Israel set to get new PM and hold fifth election in less than four years

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Israel set to get new PM and hold fifth election in less than four years
Yair Lapid (left) and Naftali Bennett (19/06/22)Image source, Reuters
Image caption,
Yair Lapid (left) will take over from Naftali Bennett (right)

Yair Lapid is poised to become Israel's new prime minister, with parliament expected to dissolve itself later on Wednesday and trigger the country's fifth election in less than four years.

Mr Lapid, the leader of the centrist Yesh Atid party and foreign minister, will take over from Naftali Bennett under an existing power-sharing deal.

They formed an unlikely eight-party coalition after last year's election.

However it collapsed last week, clearing the way for fresh polls.

It also creates an opening for Israel's longest-serving prime minister, Benjamin Netanyahu, to return to office despite being on trial on corruption charges which he denies.

Mr Netanyahu, whose right-wing Likud party is predicted to remain the largest in the Knesset, was ousted by Mr Bennett and Mr Lapid last June, breaking two years of political stalemate.

Benjamin Netanyahu attends a session of the Israeli Knesset in Jerusalem (22 June 2022)Image source, Reuters
Image caption,
Benjamin Netanyahu said the collapse of the coalition government was "great news" for Israelis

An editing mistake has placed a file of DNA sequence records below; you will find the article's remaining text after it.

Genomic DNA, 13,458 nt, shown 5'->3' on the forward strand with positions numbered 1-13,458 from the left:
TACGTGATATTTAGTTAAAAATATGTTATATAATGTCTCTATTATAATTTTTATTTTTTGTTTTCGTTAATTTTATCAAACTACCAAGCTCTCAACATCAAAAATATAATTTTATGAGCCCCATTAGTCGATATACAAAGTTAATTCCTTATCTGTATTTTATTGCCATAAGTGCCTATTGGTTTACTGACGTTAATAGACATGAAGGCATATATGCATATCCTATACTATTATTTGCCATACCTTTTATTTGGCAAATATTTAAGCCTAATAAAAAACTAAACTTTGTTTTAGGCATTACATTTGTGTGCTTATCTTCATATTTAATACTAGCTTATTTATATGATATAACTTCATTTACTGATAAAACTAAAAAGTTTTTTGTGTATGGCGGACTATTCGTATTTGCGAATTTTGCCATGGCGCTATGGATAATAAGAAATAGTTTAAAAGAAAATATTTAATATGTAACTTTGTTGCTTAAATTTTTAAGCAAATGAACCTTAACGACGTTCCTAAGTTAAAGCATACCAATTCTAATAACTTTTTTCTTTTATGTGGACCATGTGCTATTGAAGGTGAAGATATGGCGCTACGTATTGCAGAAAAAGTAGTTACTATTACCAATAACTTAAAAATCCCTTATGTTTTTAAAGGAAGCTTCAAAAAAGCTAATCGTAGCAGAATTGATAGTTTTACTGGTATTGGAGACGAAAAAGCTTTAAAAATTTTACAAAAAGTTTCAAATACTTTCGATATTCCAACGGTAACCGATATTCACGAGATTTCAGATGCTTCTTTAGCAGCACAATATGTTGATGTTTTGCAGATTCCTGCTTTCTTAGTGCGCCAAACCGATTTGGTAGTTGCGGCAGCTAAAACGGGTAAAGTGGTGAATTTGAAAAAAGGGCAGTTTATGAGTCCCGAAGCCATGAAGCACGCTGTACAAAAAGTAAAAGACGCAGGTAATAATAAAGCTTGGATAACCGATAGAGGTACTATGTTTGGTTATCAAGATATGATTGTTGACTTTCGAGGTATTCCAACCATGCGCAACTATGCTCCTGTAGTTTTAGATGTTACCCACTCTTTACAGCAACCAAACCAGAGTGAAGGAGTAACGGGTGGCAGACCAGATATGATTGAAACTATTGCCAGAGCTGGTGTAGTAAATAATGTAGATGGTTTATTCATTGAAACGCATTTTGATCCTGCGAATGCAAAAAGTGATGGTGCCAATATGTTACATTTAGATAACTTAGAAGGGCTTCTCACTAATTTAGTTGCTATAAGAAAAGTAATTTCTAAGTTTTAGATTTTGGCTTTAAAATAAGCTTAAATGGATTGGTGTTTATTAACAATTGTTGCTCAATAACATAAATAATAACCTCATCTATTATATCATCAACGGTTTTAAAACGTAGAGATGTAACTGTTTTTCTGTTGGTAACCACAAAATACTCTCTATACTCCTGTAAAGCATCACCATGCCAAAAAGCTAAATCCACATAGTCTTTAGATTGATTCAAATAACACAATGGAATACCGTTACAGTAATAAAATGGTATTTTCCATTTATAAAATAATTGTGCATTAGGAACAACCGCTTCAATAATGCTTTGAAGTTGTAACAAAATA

Mr Lapid, a 58-year-old former TV news anchor, will serve as caretaker prime minister until an election is held in late October or early November.

He was tasked with forming a governing coalition after Mr Netanyahu and his allies were unable to secure a majority in the wake of the March 2021 poll.

Mr Lapid agreed to rotate the premiership with Mr Bennett, head of the right-wing Yamina party, as part of a deal that brought together the coalition. Mr Bennett had been due to hand over power to him in September 2023.

The government was the most diverse in Israel's history, comprising eight parties from across the political spectrum - including those with ideologically opposing views. It also contained an independent Arab party for the first time since the state was established in 1948.

Despite Mr Bennett's attempts to focus only on issues where parties could work together, it started to fray towards the end of its first year, becoming a minority government when a member of Yamina quit earlier this month.

In an emotional TV address last week, Mr Bennett said he and Mr Lapid had "turned over every single rock" to try to keep the coalition going, but that they had run out of options.

Mr Netanyahu welcomed the announcement as "great news for millions of Israeli citizens".

Recent opinion polls suggest that Likud and Yesh Atid would gain seats if an election were held now, but that no coalition would be able to form a majority government, resulting in further stalemate.

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